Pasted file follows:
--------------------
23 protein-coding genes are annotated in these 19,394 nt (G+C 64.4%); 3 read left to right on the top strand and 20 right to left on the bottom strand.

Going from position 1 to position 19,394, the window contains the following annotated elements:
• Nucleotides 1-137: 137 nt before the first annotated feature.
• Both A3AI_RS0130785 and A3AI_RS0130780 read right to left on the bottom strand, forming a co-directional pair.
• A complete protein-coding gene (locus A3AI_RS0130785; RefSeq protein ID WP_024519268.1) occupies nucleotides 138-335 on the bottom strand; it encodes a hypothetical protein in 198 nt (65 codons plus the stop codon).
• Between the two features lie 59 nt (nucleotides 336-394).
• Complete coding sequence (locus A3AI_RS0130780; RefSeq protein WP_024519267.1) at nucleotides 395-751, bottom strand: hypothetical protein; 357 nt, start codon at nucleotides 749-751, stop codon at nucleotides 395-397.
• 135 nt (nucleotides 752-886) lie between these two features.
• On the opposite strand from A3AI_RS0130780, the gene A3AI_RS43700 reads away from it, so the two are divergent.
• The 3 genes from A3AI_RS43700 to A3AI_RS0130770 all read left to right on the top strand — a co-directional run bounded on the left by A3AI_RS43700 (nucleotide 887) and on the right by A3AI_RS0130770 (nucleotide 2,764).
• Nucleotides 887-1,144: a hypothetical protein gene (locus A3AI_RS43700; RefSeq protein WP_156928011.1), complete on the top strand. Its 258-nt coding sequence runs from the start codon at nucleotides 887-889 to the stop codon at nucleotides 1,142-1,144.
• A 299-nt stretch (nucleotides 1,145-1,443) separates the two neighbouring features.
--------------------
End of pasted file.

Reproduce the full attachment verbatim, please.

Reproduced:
23 protein-coding genes are annotated in these 19,394 nt (G+C 64.4%); 3 read left to right on the top strand and 20 right to left on the bottom strand.

Going from position 1 to position 19,394, the window contains the following annotated elements:
• Nucleotides 1-137: 137 nt before the first annotated feature.
• Both A3AI_RS0130785 and A3AI_RS0130780 read right to left on the bottom strand, forming a co-directional pair.
• A complete protein-coding gene (locus A3AI_RS0130785; RefSeq protein ID WP_024519268.1) occupies nucleotides 138-335 on the bottom strand; it encodes a hypothetical protein in 198 nt (65 codons plus the stop codon).
• Between the two features lie 59 nt (nucleotides 336-394).
• Complete coding sequence (locus A3AI_RS0130780; RefSeq protein WP_024519267.1) at nucleotides 395-751, bottom strand: hypothetical protein; 357 nt, start codon at nucleotides 749-751, stop codon at nucleotides 395-397.
• 135 nt (nucleotides 752-886) lie between these two features.
• On the opposite strand from A3AI_RS0130780, the gene A3AI_RS43700 reads away from it, so the two are divergent.
• The 3 genes from A3AI_RS43700 to A3AI_RS0130770 all read left to right on the top strand — a co-directional run bounded on the left by A3AI_RS43700 (nucleotide 887) and on the right by A3AI_RS0130770 (nucleotide 2,764).
• Nucleotides 887-1,144: a hypothetical protein gene (locus A3AI_RS43700; RefSeq protein WP_156928011.1), complete on the top strand. Its 258-nt coding sequence runs from the start codon at nucleotides 887-889 to the stop codon at nucleotides 1,142-1,144.
• A 299-nt stretch (nucleotides 1,145-1,443) separates the two neighbouring features.